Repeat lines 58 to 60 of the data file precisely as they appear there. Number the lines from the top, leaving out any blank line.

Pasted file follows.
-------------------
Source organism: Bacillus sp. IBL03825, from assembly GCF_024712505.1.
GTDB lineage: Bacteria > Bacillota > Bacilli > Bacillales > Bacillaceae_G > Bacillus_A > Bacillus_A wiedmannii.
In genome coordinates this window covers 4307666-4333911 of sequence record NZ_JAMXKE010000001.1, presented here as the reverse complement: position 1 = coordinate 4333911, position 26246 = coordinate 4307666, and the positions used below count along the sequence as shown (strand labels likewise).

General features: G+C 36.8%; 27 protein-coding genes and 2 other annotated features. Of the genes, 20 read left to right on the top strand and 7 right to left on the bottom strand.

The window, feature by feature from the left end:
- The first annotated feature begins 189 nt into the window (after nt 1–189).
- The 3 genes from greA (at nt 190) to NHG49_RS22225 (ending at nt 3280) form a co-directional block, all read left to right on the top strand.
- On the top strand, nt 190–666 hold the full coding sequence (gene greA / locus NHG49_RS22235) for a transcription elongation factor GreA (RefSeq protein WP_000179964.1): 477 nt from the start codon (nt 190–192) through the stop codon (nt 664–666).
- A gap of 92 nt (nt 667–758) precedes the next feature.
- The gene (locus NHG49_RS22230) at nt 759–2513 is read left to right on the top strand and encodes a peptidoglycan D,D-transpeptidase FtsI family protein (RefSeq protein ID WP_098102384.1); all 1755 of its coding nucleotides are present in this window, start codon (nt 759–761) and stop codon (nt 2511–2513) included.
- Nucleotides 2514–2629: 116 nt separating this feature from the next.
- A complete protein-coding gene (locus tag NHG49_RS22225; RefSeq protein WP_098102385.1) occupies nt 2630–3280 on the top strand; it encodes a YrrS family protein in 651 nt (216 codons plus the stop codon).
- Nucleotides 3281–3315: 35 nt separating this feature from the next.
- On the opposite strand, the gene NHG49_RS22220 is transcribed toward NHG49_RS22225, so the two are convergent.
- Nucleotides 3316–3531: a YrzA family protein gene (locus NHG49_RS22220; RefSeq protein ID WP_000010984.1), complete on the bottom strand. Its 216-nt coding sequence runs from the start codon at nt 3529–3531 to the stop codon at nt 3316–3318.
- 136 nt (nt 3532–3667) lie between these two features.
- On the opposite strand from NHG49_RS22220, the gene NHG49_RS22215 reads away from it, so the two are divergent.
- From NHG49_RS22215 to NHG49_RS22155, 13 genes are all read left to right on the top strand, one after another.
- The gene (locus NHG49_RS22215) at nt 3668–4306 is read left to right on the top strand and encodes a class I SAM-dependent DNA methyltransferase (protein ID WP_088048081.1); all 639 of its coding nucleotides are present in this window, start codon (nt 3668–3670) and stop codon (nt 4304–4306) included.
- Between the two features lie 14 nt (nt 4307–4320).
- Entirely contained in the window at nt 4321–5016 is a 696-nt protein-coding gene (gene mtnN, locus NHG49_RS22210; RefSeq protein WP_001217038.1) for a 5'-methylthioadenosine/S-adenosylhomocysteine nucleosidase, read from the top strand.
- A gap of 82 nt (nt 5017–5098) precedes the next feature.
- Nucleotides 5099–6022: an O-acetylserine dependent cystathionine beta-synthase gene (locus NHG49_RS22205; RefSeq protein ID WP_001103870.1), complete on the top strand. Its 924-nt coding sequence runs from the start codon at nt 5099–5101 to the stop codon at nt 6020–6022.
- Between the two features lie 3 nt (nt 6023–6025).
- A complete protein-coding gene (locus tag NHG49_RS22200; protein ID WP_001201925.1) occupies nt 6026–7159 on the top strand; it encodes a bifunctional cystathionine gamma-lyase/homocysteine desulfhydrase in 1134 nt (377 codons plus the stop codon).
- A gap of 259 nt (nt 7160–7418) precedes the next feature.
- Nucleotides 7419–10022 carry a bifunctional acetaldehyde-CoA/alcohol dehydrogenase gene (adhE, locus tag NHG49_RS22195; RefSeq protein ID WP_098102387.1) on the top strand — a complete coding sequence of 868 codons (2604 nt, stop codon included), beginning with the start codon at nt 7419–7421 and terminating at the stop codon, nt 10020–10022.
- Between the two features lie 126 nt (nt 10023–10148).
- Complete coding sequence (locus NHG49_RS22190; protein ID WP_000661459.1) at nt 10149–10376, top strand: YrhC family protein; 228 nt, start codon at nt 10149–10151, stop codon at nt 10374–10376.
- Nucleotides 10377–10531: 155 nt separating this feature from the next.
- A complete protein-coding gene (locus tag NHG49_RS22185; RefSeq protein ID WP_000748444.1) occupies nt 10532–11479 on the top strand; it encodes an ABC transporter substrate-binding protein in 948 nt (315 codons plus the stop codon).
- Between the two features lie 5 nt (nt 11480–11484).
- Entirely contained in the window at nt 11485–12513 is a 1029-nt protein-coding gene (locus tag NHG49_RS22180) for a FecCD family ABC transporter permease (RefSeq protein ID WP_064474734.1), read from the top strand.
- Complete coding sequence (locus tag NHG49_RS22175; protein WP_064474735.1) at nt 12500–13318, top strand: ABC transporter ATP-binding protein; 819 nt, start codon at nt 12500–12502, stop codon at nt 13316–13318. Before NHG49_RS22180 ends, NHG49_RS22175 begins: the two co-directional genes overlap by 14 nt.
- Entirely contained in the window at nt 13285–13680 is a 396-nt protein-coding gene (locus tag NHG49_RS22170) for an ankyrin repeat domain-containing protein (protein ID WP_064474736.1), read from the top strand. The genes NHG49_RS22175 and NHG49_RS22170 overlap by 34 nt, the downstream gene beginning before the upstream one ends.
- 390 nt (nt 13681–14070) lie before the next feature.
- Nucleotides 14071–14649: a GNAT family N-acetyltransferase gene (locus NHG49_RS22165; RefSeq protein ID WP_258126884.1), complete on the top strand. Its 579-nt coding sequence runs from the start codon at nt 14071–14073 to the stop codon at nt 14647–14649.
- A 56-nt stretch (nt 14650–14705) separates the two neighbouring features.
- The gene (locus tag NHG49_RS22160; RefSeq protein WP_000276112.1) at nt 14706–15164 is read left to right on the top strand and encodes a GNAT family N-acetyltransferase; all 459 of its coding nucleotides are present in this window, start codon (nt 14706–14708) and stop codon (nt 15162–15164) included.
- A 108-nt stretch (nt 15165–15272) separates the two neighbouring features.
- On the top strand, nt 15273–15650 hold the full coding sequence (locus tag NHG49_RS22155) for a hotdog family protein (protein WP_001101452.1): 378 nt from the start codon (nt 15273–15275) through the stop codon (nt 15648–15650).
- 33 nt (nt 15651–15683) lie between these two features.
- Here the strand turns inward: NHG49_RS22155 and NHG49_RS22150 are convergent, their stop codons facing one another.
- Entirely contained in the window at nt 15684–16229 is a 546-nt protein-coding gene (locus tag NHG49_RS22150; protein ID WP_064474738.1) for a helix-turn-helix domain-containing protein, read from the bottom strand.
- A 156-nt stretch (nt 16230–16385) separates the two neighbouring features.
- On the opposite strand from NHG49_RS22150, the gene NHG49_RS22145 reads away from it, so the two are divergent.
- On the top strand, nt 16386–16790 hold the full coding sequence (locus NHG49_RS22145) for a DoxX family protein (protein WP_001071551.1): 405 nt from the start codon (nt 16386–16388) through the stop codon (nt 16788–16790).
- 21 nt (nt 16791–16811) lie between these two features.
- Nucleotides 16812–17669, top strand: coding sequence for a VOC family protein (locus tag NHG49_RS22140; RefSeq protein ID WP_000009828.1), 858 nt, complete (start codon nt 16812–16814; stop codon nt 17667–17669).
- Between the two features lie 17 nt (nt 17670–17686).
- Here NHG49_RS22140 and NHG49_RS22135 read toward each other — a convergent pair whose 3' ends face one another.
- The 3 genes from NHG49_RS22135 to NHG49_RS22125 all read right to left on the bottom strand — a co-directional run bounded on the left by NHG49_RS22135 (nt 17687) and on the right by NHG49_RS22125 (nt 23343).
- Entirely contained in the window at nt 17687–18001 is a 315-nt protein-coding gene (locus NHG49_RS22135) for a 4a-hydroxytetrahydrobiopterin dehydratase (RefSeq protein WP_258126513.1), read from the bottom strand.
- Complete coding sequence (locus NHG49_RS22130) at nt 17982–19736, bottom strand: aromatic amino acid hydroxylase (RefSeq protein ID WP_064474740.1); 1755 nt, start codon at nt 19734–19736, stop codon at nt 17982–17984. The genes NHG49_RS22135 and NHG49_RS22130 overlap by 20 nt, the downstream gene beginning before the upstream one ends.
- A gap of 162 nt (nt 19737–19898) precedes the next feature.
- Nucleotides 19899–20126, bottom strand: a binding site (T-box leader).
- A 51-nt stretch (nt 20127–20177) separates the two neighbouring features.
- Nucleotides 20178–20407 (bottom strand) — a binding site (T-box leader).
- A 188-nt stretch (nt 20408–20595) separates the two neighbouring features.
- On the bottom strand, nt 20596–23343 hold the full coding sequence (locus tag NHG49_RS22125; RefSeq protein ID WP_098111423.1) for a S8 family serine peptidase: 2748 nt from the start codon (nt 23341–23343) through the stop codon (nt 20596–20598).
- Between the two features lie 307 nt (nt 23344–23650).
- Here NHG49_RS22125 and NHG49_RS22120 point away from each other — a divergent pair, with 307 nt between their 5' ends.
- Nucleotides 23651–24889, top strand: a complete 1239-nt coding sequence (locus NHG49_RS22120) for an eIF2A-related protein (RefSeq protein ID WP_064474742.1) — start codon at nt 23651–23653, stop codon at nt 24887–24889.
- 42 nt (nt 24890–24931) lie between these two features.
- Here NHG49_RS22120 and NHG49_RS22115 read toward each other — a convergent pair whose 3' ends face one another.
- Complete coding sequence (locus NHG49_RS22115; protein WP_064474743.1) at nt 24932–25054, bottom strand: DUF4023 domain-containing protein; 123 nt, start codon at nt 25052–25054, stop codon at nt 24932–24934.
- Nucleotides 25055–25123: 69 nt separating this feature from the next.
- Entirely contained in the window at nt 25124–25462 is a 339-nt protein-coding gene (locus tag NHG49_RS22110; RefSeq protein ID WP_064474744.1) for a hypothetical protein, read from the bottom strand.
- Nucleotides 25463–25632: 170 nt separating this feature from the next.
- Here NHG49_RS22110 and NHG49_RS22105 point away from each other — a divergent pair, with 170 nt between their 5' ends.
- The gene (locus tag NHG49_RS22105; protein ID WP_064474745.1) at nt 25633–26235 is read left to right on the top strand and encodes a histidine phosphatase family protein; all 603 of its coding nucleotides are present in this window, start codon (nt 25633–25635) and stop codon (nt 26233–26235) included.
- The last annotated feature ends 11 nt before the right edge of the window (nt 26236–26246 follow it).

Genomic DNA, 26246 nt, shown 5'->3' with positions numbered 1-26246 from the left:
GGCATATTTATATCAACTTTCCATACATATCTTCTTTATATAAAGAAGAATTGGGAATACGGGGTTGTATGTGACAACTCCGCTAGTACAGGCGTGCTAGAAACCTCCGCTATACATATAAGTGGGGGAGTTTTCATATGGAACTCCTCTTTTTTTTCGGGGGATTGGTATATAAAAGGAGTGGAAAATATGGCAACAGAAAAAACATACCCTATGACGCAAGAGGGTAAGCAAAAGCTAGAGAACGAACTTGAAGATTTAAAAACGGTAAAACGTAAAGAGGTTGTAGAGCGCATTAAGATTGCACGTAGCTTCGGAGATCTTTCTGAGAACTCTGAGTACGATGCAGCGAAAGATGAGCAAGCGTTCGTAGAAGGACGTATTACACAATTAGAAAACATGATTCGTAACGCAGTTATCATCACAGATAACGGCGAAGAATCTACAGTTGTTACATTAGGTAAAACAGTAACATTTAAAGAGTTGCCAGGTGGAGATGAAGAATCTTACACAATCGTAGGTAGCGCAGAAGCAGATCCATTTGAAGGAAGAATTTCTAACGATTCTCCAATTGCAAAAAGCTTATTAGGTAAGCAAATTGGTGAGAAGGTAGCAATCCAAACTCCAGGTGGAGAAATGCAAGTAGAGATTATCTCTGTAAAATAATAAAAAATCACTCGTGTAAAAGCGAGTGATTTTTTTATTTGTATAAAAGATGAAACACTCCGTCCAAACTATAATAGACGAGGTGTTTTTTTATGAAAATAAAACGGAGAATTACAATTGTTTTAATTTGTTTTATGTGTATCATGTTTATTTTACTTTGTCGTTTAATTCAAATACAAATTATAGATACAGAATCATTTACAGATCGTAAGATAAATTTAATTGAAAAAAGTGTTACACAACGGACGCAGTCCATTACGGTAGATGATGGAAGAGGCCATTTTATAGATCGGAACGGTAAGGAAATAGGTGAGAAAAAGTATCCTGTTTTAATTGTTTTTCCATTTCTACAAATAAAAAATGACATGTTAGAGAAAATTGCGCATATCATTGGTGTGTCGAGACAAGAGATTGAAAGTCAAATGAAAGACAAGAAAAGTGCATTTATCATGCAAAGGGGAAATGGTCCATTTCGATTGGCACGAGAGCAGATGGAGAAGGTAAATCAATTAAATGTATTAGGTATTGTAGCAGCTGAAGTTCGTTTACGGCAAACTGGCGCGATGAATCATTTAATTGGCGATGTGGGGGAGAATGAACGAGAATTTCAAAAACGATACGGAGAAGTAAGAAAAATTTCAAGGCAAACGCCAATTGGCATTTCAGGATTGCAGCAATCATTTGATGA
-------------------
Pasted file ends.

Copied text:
- Nucleotides 20178–20407 (bottom strand) — a binding site (T-box leader).
- A 188-nt stretch (nt 20408–20595) separates the two neighbouring features.
- On the bottom strand, nt 20596–23343 hold the full coding sequence (locus tag NHG49_RS22125; RefSeq protein ID WP_098111423.1) for a S8 family serine peptidase: 2748 nt from the start codon (nt 23341–23343) through the stop codon (nt 20596–20598).